“Those who don’t accept the Council, what the Church is, what the priesthood is, the episcopacy, are found in the Synodal Way. They discuss if we need priesthood or not. This is absolutely against the doctrine of the Church. The priesthood is expressed in all councils, but especially in Lumen gentium. The Synodal Way refuses this, and speaks of the ‘democratisation of the Church’. The Church has nothing to do with a political system. Democracy has a sense that all power is from the people; the people hold the state accountable. This is not the way of the Church.”
The recent developments in the German Church represent for the Cardinal a move towards an Anglican understanding of the Church, where there is a respect for the Pope in an honorary sense, but no clear view of him as the highest teacher with responsibility for the unity of the Church.
However, the Cardinal – becoming far more relaxed and enthusiastic in his answers, leaning back comfortably in his chair – does not believe the Synodal Way is representative of the German Church at large. There are dangerous and alarming developments within the Synodal Way, he says, with Bishops misunderstanding or refusing to defend the faith they are meant to protect. They see potential for development, but development has to do with how we understand the faith and not a substantial change of the same faith.
I ask if the German tradition of paying for the church through taxes levied by the state may have anything to do with the negative trajectory of the Church in Germany. The Cardinal denies any connection. There is an understanding and agreement between the Church and state in Germany that the state will help coordinate the distribution of taxes to all recognised faiths in Germany, but the money does not belong to the state. However, the Cardinal said, one can rightly be suspicious of the way the Bishops have used the money. “The homepage of the German Bishops Conference is directly against the Catholic faith.”
Moreover, some of the money goes to the Synodal Way, a movement seeking to introduce blessings for same-sex couples and female clergy. They want to modernise the Church, but “Jesus Christ is the most modern man, as he overcame death and gave us life, giving a new creation. This is the full modernity of the Church which can’t be overcome by our own agendas. They [the Synodal Way] want to remake the Church, with people joining only for a political agenda.” They build their arguments according to a faulty premise, namely that people will want to join the Church because of political agendas, thinking, “If we have women priests, people will come because they will see the woman as priest. But a Catholic comes to receive the body and blood of Christ and to offer his life in the same way as Christ on the Cross, to the Father and to receive the grace of God. Not to see a woman or a better-looking priest.”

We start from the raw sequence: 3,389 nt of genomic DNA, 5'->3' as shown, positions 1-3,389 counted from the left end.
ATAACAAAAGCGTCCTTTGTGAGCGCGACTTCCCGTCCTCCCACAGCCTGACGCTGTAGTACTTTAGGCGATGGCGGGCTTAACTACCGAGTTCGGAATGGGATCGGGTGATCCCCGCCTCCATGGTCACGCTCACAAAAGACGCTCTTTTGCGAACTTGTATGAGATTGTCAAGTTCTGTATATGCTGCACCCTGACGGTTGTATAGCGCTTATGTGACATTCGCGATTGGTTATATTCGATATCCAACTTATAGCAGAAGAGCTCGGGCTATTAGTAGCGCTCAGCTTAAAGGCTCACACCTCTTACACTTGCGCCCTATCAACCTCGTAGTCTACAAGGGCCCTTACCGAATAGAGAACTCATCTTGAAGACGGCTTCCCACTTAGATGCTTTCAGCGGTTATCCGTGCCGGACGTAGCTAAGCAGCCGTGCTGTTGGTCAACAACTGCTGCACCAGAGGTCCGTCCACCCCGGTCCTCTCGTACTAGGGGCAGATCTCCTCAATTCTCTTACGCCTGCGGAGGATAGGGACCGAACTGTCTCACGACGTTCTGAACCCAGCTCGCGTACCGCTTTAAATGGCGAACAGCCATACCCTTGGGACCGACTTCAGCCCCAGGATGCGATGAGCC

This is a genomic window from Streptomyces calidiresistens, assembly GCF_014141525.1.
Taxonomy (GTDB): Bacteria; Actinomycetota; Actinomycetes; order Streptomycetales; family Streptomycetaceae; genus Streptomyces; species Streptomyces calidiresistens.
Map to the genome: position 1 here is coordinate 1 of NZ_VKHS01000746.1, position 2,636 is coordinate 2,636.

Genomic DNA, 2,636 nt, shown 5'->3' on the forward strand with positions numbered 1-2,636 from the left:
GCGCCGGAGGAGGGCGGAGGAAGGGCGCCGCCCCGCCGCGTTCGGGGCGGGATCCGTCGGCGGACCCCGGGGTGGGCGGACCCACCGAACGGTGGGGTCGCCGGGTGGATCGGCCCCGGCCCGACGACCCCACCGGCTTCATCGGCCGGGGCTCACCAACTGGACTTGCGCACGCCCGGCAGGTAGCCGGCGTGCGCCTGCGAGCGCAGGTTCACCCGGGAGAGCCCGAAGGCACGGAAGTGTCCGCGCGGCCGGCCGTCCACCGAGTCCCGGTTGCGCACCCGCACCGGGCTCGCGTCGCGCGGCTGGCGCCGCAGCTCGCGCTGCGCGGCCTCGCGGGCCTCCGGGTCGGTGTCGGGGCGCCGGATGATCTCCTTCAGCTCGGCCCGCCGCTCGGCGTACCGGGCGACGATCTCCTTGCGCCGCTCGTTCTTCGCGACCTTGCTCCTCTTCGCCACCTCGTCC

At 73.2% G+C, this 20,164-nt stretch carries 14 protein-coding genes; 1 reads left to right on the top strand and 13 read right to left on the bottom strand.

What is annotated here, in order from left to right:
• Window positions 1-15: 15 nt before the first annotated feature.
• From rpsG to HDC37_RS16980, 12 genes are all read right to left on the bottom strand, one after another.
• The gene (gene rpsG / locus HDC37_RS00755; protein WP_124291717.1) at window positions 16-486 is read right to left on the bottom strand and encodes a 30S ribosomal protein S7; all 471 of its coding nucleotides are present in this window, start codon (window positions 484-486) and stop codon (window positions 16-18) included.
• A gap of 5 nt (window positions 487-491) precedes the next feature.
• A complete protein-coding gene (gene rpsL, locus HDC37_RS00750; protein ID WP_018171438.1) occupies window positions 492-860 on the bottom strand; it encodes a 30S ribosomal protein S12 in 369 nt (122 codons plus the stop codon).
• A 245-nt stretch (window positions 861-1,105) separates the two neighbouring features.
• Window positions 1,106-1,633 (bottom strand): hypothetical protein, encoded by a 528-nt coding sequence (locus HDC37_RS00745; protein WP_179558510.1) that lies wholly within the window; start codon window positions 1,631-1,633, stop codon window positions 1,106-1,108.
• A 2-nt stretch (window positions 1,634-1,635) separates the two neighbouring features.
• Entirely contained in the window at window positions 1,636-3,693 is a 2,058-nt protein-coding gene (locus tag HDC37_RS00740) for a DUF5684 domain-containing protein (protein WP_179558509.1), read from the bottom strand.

Divisions are clear not only within the Church, but also regarding the Church and its relation to self-proclaimed Catholic politicians. Recently Joe Biden, who openly supports abortion laws and was supported by Planned Parenthood during his presidential campaign, was received by the Pope in the Vatican and declared that the Holy Father had confirmed that he should “keep receiving communion”. The Cardinal, clearly annoyed, said, “Nobody is in a position to declare anybody a good Catholic. It is only the judgement of God if we are.” We recognise that we are sinners, and hence we begin every Mass with mea culpa, but “the conditions for sacraments cannot be declared by a personal decision of a Church authority. They are objective, not subjective conditions: are you in a state of grace? Are you confessing the faith of the Church? Have you received baptism [and are therefore a full member of Church] and living morally according to the commandments, at least without mortal sin? These are the objective conditions. If you openly contradict Catholic doctrine or act actively against the moral commandments, you are in objective contradiction to the Church and the sacraments. We can’t say in the morning we believe in God and later in our work we are atheists or act like atheists.”